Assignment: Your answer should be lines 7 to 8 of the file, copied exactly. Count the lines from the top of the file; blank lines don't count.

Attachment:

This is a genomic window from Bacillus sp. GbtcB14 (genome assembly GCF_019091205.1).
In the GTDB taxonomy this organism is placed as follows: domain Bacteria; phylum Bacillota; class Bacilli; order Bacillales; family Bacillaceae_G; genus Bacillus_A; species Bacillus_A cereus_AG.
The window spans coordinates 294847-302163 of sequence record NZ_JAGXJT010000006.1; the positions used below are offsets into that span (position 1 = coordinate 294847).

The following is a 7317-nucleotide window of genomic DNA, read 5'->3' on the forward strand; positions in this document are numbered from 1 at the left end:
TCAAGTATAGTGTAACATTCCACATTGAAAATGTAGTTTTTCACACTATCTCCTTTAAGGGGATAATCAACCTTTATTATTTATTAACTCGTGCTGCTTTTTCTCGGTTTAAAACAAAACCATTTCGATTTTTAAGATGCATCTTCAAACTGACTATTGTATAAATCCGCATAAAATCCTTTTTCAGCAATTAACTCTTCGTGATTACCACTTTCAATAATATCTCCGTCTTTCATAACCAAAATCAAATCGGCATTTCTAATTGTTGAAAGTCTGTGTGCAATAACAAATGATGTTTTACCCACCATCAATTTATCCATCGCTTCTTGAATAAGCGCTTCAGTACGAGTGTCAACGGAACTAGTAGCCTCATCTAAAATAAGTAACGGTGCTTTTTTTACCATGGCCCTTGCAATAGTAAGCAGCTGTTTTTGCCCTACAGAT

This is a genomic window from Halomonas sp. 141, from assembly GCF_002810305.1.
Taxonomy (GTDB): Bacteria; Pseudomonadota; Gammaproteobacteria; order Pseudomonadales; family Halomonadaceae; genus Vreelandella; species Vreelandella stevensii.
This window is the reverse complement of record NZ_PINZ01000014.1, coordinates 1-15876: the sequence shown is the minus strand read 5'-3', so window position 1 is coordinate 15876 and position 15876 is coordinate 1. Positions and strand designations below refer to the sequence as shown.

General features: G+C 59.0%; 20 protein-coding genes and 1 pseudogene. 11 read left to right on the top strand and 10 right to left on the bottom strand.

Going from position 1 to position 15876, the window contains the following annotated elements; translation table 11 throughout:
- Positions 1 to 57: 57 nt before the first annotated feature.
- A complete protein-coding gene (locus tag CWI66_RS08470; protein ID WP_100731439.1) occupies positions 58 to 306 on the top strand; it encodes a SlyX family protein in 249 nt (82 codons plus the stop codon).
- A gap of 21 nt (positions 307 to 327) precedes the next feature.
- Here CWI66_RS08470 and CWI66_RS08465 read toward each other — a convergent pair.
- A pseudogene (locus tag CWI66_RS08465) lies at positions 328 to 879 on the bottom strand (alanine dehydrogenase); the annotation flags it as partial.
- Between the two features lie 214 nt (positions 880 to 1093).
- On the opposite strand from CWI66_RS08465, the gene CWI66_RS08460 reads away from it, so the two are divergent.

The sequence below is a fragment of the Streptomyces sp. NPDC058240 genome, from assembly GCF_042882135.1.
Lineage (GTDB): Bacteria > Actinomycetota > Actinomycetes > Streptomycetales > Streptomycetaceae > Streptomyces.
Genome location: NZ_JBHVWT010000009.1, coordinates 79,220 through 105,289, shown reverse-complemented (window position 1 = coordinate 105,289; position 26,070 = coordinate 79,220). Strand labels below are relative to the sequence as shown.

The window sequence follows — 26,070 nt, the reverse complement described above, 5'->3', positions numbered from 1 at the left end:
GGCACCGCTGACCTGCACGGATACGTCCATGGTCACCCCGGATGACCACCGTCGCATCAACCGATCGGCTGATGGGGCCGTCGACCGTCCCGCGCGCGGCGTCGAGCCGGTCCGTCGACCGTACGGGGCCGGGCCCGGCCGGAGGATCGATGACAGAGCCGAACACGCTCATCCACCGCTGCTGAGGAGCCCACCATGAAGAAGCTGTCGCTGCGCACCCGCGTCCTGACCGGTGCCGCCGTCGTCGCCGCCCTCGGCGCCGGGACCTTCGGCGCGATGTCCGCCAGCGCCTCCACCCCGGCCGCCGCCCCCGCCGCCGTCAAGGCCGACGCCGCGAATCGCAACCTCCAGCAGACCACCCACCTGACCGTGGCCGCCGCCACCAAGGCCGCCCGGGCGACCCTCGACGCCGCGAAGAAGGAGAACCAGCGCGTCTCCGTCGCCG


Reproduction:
Taxonomy (GTDB): Bacteria; Pseudomonadota; Gammaproteobacteria; order Pseudomonadales; family Halomonadaceae; genus Vreelandella; species Vreelandella stevensii.
This window is the reverse complement of record NZ_PINZ01000014.1, coordinates 1-15876: the sequence shown is the minus strand read 5'-3', so window position 1 is coordinate 15876 and position 15876 is coordinate 1. Positions and strand designations below refer to the sequence as shown.